BOSTON — Gonca Sönmez-Poole has interviewed several scholars and community activites on Turkish-Armenian relations. The first interview is with Fatma Müge Göçek. The first part of this in-depth interview appears this week.
Born, raised and educated in Istanbul, Turkey, Fatma Müge Göçek is a professor of sociology and women’s studies at the University of Michigan, Ann Arbor. Her research focuses on the comparative analysis of history, politics, gender and collective violence. Her last book, titled Denial of Violence: Ottoman Past, Turkish Present and the Collective Violence against the Armenians, 1789-2009, came out in November, published by Oxford University Press. Göçek was one of the founding members of The Workshop on Armenian-Turkish Scholarship (WATS), an unprecedented program that brought together Armenian and Turkish academics in a series of workshops starting in 2000.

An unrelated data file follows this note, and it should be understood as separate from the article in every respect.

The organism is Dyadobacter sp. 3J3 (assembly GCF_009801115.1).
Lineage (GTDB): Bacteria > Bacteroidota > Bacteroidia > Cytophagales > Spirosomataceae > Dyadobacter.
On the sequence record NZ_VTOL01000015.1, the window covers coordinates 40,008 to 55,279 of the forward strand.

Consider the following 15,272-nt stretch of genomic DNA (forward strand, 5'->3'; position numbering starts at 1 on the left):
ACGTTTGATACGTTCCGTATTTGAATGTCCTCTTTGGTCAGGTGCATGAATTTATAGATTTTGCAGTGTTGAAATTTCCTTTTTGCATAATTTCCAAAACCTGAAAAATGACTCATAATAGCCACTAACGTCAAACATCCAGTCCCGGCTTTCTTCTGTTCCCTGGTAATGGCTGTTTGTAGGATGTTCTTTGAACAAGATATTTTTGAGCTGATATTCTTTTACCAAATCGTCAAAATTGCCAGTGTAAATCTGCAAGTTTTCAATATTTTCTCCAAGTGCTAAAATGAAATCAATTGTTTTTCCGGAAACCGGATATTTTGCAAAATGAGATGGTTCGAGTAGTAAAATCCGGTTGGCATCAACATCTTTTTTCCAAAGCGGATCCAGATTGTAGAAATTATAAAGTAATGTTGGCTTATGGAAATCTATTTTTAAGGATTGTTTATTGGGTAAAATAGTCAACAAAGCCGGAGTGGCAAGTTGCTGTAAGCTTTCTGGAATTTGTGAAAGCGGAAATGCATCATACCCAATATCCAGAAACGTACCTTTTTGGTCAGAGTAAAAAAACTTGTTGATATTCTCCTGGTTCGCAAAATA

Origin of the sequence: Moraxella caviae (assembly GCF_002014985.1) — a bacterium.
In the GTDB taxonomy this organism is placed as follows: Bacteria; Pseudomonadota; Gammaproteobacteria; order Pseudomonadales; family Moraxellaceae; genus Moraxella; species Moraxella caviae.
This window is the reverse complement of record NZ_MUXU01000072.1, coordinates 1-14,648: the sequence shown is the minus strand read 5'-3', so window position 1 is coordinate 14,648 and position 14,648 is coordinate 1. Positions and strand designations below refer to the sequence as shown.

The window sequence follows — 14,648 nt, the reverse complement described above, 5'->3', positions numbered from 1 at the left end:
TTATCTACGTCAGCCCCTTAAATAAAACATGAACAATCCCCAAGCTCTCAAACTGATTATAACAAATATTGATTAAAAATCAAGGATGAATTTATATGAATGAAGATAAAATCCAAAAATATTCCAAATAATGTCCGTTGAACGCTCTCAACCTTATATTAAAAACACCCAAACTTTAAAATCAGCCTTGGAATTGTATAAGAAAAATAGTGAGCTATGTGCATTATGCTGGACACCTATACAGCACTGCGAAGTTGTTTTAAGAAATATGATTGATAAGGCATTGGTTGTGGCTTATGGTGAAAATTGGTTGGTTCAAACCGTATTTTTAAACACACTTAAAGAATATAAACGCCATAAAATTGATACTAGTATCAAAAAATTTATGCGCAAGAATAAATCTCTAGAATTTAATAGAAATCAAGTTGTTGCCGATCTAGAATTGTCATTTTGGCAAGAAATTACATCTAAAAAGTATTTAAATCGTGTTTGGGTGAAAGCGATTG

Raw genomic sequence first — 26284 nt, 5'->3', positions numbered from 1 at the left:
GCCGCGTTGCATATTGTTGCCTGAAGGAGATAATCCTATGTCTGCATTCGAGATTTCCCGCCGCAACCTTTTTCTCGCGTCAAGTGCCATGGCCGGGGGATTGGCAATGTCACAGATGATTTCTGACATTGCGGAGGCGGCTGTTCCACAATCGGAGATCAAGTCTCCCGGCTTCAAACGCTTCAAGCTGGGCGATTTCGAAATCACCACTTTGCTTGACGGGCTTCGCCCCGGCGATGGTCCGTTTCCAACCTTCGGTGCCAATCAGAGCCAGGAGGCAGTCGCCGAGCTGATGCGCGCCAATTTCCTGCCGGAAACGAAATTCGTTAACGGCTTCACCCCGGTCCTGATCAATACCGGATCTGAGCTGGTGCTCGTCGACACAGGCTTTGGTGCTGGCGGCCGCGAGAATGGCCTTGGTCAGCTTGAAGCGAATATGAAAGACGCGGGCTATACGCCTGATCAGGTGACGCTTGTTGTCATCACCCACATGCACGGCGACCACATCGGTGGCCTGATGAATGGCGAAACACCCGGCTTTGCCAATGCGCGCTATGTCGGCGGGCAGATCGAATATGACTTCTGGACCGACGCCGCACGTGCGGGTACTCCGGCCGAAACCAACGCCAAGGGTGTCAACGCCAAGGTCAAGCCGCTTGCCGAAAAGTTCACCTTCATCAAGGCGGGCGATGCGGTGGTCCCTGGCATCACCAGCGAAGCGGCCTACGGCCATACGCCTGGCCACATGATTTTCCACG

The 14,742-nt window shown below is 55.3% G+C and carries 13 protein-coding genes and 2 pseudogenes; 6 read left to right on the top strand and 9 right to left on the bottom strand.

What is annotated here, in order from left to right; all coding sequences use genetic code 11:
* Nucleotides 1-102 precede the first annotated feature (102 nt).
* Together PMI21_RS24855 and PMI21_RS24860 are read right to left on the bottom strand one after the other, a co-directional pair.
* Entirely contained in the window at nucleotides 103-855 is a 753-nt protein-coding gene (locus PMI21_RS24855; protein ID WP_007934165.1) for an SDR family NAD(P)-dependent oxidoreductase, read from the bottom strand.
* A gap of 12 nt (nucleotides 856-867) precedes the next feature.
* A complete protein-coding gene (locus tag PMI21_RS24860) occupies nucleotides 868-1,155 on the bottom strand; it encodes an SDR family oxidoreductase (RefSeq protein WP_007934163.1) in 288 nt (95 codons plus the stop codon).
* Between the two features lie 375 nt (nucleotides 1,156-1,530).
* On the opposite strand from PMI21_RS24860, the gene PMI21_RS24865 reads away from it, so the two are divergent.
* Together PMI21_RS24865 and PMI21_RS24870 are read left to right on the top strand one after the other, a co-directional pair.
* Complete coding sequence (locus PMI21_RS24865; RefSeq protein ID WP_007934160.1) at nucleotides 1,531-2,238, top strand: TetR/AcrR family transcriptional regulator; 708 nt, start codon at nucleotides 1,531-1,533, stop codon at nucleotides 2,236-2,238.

What was the biggest challenge for you and your colleagues when you started WATS?
One thing we had to develop in the first run was that we didn’t even have a common language, a language to discuss these things. And there were initially some problems because we didn’t use the same words to mean the same things. People attributed very different meanings to it. For example, I said in one context, “Well history is complex, it’s never clean…and things are not black and white, they are gray.” I just meant social reality itself is gray, I hadn’t at all thought about genocide. I mean there was no reference to genocide whatsoever. But because it was, you know, so much in their minds, they took me to task and said, “What do you mean?” So I had to explain what I meant, which is fine. The major contribution of WATS was to create a new space, a more neutral space, where people felt they could talk about these things and share knowledge and information. And that not all Turks, you know, were puppets of the Turkish state. And of course, during the last 10 years, things really changed and transformed.